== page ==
Dr. Christine Bouchardy, a professor at the University of Geneva and head of the Geneva Cancer Registry, and colleagues analyzed data from 7,360 women who had breast cancer from 1980 to 2005. Fifty-four percent of the women received anti-estrogen therapy.
The researchers tracked the patients until 2008 and recorded 34 melanoma cases during the follow-up period.
The study, published in Cancer Prevention Research, found the risk for melanoma was 60 percent higher among patients who did not receive anti-estrogen therapy, compared with patients who received anti-estrogen therapy.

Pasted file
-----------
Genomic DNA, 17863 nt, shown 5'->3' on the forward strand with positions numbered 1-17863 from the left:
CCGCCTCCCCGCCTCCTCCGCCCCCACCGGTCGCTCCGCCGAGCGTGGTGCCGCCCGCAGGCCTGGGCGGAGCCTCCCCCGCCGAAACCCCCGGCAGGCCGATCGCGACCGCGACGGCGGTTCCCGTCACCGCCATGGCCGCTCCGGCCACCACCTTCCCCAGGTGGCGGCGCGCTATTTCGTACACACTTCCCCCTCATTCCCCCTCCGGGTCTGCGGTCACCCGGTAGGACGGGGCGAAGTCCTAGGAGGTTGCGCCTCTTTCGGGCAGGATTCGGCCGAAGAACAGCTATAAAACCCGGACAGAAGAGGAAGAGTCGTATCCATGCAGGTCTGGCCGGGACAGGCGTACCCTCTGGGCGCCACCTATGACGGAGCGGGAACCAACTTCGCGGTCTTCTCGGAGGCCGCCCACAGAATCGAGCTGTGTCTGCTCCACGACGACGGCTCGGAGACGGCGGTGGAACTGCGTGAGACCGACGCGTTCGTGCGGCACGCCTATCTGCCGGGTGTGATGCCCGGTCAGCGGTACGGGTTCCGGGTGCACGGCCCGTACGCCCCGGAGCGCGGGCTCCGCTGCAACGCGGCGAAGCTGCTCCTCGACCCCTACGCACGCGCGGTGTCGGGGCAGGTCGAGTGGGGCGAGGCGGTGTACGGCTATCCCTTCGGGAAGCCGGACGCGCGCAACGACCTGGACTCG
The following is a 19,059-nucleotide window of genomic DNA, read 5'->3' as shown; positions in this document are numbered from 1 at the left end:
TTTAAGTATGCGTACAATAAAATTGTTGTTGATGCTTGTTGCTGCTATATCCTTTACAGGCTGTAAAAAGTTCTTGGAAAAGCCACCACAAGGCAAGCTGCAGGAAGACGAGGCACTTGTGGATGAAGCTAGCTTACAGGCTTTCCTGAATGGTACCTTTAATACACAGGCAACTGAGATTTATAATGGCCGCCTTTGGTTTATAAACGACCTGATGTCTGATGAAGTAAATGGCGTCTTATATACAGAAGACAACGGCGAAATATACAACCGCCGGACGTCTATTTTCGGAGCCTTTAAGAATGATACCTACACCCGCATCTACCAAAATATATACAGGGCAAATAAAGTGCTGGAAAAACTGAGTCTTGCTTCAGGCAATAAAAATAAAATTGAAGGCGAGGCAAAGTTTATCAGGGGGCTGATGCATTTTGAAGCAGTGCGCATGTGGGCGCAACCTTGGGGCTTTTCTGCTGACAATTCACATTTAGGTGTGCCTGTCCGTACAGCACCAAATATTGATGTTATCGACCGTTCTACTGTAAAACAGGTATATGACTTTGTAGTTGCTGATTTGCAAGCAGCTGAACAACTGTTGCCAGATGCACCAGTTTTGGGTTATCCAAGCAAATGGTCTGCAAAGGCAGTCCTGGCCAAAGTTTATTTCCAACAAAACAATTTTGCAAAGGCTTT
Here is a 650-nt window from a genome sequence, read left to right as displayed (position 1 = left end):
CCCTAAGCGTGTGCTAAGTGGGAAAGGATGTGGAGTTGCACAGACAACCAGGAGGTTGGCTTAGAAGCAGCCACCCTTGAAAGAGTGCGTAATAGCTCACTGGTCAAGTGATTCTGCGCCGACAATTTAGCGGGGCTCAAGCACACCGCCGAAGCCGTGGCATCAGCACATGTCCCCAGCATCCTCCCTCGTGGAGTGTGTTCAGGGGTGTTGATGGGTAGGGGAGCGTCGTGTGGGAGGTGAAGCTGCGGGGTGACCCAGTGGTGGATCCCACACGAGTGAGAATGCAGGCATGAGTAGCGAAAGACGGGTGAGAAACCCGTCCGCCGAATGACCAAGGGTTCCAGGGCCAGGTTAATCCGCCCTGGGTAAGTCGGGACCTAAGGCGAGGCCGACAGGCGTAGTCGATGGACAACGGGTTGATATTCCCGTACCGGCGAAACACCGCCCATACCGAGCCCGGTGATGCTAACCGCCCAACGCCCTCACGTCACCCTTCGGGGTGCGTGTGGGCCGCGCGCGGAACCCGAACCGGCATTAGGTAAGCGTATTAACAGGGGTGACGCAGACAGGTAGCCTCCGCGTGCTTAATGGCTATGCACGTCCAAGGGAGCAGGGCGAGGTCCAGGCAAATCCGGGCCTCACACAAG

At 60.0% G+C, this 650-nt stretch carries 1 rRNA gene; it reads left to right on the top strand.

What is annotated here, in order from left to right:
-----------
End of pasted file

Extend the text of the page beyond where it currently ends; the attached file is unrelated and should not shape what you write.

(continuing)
"The data reinforce the hypothesis that estrogens play a role in melanoma occurrence," Bouchardy said in a statement.
Bouchardy cautioned against widespread anti-estrogen supplementation to prevent melanoma in the general population.
"These results need to be replicated in other studies, particularly given the numerous side effects linked to this kind of drug," Bouchardy said.
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